Residents continue to protest Pan Am Hotel shelter
by Chase Collum
Jul 09, 2014 | 10062 views | 0 0 comments | 233 233 recommendations | email to a friend | print
Outside of the Community Board 4 meeting on Queens Boulevard on June 30, hundreds gathered with protest signs in several languages calling for the removal of homeless families from the nearby old Pan American Hotel.

Community members fear that a homeless shelter will lower property values, cause crowding of competitive schools and pose safety issues for residents, who already feel the pressure of supporting another homeless shelter and a mental health facility in their neighborhood.

“When this was sold back in January, originally it was indicated that it was going to be a hotel/hostel. If you go on the website, you can see that it says you will be able to book a room, but when you call on the phone you get a robovoice and you can never actually book a room there,” said one resident who didn’t identify himself at another recent protest in front of the hotel. “For months, right until May 22, they were insisting it was going to be a hostel/hotel. Then suddenly, on June 6 at 4:45 p.m., 36 families were brought in and they signed the order, so now it’s going to be a homeless shelter.”

Douglas Apple, executive director for Samaritan Village, said, “We’re here to talk about the program that just opened a few blocks of here. We have coordinated with all the elected officials, the community board, and it is our intention to work closely with the board, to ensure that the Pan Am serves residents and is part of the community.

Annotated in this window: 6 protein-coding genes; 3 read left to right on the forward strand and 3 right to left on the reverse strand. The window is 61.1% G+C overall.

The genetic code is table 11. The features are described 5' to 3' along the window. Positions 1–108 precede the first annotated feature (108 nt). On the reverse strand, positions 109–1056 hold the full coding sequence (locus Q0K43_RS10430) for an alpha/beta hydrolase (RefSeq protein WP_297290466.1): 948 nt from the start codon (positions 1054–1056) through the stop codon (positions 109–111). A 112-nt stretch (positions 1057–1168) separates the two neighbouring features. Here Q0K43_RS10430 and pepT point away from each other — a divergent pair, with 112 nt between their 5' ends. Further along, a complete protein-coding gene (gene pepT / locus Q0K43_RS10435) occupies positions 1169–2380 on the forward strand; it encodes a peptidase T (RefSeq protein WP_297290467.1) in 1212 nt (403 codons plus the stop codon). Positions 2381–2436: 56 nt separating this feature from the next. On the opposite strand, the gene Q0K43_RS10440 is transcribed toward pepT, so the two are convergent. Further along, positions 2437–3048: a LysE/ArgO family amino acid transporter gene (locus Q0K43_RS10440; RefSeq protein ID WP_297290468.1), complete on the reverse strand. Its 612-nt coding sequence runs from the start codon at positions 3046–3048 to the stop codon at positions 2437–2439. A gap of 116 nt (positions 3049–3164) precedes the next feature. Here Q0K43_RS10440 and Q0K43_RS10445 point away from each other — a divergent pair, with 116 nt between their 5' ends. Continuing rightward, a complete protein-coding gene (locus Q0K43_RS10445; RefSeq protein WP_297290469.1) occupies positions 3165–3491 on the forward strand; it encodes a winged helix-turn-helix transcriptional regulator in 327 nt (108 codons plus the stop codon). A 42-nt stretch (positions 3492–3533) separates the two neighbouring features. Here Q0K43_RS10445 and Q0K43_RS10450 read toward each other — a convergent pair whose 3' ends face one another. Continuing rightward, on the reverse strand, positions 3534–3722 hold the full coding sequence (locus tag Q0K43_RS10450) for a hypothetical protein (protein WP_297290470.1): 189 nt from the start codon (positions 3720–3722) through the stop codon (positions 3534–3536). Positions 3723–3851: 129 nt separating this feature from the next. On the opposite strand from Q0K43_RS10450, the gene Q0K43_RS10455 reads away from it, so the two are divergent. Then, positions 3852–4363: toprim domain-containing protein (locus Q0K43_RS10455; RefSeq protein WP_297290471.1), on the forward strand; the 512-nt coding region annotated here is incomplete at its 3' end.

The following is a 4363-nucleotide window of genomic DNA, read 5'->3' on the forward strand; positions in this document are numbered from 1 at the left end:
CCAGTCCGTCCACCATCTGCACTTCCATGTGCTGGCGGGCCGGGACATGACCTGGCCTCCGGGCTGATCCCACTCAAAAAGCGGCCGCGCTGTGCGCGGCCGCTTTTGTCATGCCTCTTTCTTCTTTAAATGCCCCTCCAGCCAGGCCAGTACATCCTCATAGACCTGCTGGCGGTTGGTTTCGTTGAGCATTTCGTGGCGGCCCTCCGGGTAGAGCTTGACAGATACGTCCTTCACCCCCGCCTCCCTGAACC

“We are not here to add problems, we’re not here to start issues,” he added. “We’d invite anyone who’s interested to visit any program of ours. We’d be happy to take people on tour to show the kind of program we run.”

Apple promised that each family who comes through Pan Am will receive full support from their own personal case worker

“This is a program right now that has 90 families,” Apple said. “These are mothers and children, fathers, individuals who through no fault of their own became homeless. We take our commitment seriously.”

Apple said there are security cameras in the hallways, as well as outside providing 24-hour security.

“We did move in without notice. We understand the concern that that raises, and we’re here to address that,” Apple said.

Outside, the noise from the crowd swelled and inside, people began to grumble, so Apple added, “I understand that there’s a lot of emotion behind this, but I would ask that we be respectful towards each other. We’re committing to that.”

The move comes on the heels of reassurance from Lisa Black, assistant director for the Department of Homeless Services (DHS), who told the board on May 22 that Pan Am was not suited for sheltering homeless families.

“The law in the city of New York requires all families with children to be sheltered in a facility that requires both a kitchen and a bathroom, so families are sheltered in apartment-style units,” Black said then. “The hotel that was presented to us is just that—the hotel does not have kitchens, it does not have bathrooms. As is, it is not suitable for families with children.”

Black said shortly afterwards that the contract for renovating the facility so it meets DHS standards would not cost more than $27 million, and that the cost of renovations to the hotel to accommodate residents would not be footed by taxpayers.

Lorraine Stephens of DHS said at the June 30th community meeting that the need for shelters in this city is currently overwhelming the department’s already strained resources.

“Today, we have about 54,000 people in New York City in shelters. Of that, we have 11,000 families and about 23,000 children,” she said. “This is not just a DHS crisis, this is a city-wide crisis. What’s happening in our communities, we’re not exactly sure of it. We need to make sure there are no families and children on the street.”

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